Written by The Business Journal Staff
The Fresno-based business provides software specifically for the nonprofit sector and has grown rapidly since its 2009 founding. According to a statement from the firm, Aplos had more than 20,000 organizations use its product as of 2015, including Kiwanis International and Assemblies of God.
The company boasts a client retention rate three times higher than the industry norm and is forecast to triple its size in 2016, according to the statement.
“When I founded Aplos, it was with the goal of providing technology that was easy to use that would help nonprofit leaders operate more efficiently and more successfully,” said Tim Goetz, CEO and co-founder of Aplos. “Six years later, we still get fired up knowing that nonprofit administrators and financial executives in over 60 countries are using Aplos every day to support the causes that are important to them and their donors.”
Aplos uses a cloud accounting software system to offer services like donation processing, donor management and Form 990 preparation to small nonprofits.The addition of funds from San Joaquin Capital is expected to allow the company to accelerate its product development efforts.
The VC firm was founded by Aplos’ Goetz and two partners—Eric Hanson, co-founder of Sierra Pacific Orthopedic Center, and Randel Mathias, a Fresno-based businessman—in order to provide money for local technology companies in early stage development.
Specifically, San Joaquin Capital will focus on pre-seed, seed and Series A rounds of financing for high growth potential technology startups in the $100,000 to $5 million range.
“Access to funding is a pivotal piece of the technology startup ecosystem in and around Fresno. It can transform a side project into booming business,” Goetz said. “We want to do something big here by pairing our region’s fantastic technology entrepreneurs with capital. We have the knowledge and experience to help them reach their goals. We want to take part in the movement and fuel the technology sector of the Central Valley.”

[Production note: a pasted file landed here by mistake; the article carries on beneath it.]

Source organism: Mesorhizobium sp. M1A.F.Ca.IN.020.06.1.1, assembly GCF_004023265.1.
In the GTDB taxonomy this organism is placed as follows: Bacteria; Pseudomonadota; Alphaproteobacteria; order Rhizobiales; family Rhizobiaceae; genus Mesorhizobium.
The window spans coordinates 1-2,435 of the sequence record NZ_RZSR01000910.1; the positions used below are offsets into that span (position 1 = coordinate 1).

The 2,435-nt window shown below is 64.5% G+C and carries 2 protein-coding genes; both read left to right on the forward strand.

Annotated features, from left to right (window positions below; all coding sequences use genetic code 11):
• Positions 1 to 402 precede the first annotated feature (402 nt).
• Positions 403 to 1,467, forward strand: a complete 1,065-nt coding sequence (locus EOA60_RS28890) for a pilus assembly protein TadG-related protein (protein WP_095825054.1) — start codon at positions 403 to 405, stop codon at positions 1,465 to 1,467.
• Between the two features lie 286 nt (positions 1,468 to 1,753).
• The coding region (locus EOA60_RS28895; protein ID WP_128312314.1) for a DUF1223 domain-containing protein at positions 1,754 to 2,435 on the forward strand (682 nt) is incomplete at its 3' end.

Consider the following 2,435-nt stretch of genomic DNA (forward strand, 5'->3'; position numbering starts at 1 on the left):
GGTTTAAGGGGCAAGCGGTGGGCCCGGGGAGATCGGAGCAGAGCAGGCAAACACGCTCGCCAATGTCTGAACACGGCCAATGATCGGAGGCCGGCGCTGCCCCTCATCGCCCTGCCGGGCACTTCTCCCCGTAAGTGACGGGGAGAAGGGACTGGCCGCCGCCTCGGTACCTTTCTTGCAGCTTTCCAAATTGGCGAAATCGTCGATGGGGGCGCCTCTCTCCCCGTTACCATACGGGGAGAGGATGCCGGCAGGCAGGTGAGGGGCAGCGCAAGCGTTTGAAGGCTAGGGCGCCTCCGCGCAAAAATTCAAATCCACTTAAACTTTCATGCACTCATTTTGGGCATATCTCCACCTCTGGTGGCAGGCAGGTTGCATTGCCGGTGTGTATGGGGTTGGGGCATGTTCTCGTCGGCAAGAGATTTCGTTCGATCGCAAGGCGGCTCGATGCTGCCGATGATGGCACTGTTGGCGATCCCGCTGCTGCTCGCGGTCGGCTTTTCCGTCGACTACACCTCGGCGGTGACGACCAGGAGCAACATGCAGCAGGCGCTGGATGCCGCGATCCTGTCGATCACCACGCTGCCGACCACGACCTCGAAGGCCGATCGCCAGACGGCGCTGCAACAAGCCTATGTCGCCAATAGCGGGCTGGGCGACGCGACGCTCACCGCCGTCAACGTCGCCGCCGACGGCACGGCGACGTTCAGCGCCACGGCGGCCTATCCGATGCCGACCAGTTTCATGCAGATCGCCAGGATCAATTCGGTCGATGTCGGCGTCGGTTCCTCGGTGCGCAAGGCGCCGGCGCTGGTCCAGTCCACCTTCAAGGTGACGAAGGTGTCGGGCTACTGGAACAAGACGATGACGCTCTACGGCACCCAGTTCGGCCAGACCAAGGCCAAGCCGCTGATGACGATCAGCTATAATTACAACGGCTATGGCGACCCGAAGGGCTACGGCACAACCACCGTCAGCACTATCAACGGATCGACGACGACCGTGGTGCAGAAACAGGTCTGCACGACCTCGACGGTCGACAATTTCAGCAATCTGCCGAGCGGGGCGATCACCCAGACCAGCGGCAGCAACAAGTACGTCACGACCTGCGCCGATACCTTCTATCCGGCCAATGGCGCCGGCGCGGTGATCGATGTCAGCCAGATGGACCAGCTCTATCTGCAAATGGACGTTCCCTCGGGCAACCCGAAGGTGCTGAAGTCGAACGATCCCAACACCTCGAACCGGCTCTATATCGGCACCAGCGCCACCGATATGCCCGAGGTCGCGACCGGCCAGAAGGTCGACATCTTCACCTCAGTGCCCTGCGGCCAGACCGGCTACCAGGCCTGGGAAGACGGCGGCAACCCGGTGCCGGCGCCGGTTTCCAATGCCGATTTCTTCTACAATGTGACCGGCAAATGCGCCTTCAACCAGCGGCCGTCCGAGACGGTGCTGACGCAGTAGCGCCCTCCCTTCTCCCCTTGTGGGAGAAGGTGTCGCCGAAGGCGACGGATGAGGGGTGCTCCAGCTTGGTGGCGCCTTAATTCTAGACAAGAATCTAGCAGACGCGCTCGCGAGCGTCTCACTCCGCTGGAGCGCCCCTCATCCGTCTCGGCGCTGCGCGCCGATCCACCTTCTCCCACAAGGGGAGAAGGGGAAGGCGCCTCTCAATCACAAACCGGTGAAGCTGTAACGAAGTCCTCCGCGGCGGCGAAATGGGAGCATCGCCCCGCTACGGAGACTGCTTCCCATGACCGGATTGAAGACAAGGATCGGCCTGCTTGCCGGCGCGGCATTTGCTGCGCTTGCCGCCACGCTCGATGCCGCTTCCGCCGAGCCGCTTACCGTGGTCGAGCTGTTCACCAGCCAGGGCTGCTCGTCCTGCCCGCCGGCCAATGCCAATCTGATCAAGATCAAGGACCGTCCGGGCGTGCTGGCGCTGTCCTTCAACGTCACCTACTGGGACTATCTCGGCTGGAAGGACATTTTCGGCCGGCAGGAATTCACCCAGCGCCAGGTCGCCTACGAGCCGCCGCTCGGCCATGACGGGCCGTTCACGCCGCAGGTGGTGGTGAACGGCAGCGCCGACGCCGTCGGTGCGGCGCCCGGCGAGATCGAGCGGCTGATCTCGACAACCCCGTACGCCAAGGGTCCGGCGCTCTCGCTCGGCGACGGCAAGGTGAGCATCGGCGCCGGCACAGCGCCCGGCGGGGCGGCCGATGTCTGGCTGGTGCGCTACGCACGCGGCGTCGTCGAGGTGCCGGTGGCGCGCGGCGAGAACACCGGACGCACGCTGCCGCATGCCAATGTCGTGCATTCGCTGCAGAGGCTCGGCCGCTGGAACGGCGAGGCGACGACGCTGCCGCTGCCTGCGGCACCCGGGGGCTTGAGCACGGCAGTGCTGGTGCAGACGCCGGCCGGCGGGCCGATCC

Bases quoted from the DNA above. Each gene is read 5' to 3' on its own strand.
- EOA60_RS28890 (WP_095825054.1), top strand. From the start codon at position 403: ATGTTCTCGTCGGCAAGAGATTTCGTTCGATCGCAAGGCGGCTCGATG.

The firm’s first fund was the $4 million Series A Whitney Fund, of which Aplos Software was the sole recipient. The tech company previously raised $3.4 million from an angel investor, bringing its total funding to $7.4 million.
“Aplos has such a clear trajectory that is made perfect sense for our investors. We couldn’t ask for a better example of an emerging tech company that will create jobs and spur economic impact in the Valley,” Mathias said. “By supporting local and successful companies like Aplos, we can retain the region’s incredible talent and dramatically enhance our economy.”
According to a statement from the group, the VC firm successfully funded the round in less than three months and relied solely on investors based in the Central Valley.
“Aplos is a prime example of what can happen when an entrepreneur receives the backing it needs -and you don’ need to be in Silicon Valley to accomplish it,” Hanson said. “Aplos is just the start. There are many young entrepreneurs with terrific ideas, and some serious talent in the Central Valley. We hope to connect them to financial resources so their startups can gain traction.”
The Whitney Fund is fully funded and closed to new investors, but San Joaquin Capital is preparing for a second fund and actively seeking investment partners and proposals from entrepreneurs based in Fresno and the surrounding areas.
For more information on the firm, visit www.sanjoaquincap.com.